PORT ST. MAARTEN – Cargo operations at the Captain David Cargo Quay have resumed after a side scan sonar was carried out of the seabed to see if there were any underwater obstructions.
Over the weekend the Model 6 Mobile Gottwald Harbor Crane was back in operation offloading containers from Motor Vessel Tropic Sun.
The assessment was carried out after the passing of Maria and there was no additional damage to the nation’s port facilities. It was confirmed by the Port Maritime Department that the water depth remains the same at the quay and there was no visual debris on the seabed to obstruct safe passage of vessels.
Hurricane Maria passed to the south of Sint Maarten on Tuesday into Wednesday, September 19/20. Sea conditions in Great Bay remained rough up until and including Friday.
The Captain David Cargo Quay is open for relief aid and supplies, but also building supplies and commercial cargo which are essential to the rebuilding effort. The safe berthing of vessels has commenced.
The cargo quay is 540 meters long with a water depth of 10.5 meters, and houses up to 3,000 teu-containers at the quay’s storage area.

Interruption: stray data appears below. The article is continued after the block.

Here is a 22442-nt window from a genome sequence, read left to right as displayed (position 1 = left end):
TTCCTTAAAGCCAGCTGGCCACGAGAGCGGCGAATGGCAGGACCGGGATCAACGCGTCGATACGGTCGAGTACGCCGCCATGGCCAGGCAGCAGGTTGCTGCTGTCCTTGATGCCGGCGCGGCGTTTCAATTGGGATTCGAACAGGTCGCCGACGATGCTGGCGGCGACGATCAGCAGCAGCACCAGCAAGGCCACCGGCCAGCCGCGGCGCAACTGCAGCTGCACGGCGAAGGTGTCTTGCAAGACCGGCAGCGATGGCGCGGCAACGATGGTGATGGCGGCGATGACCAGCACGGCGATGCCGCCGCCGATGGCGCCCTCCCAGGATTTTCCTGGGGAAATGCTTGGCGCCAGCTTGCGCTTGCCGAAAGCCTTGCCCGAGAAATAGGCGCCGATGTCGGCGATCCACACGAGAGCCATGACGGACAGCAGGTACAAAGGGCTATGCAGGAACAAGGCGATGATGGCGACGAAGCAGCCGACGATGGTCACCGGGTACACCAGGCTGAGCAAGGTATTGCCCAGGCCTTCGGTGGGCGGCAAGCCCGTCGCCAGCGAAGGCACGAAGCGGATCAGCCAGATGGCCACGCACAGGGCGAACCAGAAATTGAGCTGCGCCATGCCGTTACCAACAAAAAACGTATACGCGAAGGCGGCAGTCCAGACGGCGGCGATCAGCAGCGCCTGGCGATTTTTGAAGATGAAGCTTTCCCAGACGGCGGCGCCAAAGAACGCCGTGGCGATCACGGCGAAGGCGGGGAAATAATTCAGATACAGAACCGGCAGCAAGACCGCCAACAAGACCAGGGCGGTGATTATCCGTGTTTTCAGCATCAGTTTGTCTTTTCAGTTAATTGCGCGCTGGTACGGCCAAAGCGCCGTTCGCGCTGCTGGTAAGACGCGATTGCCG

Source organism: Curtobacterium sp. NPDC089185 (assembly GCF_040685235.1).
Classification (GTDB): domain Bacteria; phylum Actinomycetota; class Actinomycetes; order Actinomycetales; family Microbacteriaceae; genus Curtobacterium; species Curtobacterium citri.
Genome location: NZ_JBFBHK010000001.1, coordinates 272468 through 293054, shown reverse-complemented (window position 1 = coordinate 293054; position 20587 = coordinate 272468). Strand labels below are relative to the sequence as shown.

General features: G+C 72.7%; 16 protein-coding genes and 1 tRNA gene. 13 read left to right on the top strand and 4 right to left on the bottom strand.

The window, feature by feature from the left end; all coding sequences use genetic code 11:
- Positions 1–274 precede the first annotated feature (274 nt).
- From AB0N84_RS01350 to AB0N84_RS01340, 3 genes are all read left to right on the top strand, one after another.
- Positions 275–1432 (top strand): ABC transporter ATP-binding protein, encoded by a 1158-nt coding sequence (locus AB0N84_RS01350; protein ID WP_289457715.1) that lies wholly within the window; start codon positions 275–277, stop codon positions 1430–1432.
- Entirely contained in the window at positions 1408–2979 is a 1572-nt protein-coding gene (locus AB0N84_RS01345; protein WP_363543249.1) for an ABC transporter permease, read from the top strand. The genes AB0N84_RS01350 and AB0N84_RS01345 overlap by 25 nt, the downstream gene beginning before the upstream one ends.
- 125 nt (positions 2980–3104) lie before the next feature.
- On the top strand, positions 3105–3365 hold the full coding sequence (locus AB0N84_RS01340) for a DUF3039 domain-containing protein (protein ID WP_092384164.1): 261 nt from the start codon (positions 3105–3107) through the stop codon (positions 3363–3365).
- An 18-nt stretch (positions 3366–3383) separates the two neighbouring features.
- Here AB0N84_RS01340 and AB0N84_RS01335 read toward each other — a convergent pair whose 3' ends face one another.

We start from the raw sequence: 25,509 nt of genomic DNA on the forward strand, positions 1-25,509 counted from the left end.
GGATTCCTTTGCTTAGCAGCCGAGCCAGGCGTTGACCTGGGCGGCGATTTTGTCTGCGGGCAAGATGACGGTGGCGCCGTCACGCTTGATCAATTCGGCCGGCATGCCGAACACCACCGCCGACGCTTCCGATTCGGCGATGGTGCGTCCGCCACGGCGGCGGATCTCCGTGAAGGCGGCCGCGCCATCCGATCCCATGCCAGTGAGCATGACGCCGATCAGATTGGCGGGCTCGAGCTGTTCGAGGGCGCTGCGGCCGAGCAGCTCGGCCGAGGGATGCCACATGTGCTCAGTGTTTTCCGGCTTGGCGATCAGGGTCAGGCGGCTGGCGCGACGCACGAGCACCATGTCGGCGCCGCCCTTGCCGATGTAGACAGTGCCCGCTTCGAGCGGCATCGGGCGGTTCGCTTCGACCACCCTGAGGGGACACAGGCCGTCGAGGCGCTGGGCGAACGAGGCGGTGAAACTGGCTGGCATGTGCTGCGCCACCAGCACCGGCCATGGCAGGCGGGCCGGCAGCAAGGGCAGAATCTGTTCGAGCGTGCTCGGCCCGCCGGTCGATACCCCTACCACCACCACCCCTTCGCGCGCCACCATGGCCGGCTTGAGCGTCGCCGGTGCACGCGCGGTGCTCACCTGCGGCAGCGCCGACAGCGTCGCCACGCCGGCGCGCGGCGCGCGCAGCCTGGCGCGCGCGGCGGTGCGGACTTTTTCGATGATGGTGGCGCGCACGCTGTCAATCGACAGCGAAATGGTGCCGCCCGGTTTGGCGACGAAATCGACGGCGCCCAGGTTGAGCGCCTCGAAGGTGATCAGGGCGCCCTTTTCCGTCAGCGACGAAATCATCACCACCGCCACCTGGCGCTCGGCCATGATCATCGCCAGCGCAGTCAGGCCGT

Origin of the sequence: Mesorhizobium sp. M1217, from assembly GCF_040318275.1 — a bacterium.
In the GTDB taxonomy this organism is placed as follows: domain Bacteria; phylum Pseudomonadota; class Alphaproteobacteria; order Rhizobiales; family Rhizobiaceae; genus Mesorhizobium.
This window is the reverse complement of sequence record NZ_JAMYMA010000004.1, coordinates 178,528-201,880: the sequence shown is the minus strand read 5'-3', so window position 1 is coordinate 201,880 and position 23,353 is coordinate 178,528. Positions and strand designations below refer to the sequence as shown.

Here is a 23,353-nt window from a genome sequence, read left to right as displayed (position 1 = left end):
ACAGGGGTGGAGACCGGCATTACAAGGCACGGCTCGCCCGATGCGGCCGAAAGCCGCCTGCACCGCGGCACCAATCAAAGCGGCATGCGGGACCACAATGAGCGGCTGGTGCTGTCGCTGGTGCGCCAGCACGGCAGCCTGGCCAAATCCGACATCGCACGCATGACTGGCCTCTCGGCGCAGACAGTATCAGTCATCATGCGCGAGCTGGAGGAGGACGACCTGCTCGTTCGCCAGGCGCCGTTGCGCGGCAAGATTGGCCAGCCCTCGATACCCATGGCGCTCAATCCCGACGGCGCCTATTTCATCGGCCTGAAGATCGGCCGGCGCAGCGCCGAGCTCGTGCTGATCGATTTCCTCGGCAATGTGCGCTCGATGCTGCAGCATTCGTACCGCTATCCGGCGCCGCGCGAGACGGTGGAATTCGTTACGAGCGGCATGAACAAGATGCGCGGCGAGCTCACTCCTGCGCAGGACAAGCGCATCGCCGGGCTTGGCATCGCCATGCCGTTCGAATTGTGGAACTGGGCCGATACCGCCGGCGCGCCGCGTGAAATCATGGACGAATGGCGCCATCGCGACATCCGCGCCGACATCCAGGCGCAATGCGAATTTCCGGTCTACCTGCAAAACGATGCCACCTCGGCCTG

Port St. Maarten discontinued cargo operations at 6.00 PM on Monday, September 18. Personnel at the port activated their hurricane preparations plans in order to protect the facility, cargo and buildings due to the approach of Hurricane Maria.
Requests have been received from private consignees for the importation of goods, and Port St. Maarten’s Management advises that the aforementioned should follow-up with their usual cargo agents to regulate the aforementioned.
U.S. cargo to be sent to the island as normal are to be shipped via Tropical Shipping, King Ocean and Seaboard Marine Line.
European cargo bound for country Sint Maarten normally is shipped via CMA-CGM and Seatrade StreamLines, and arrangements should be made via those companies with their respective local agencies.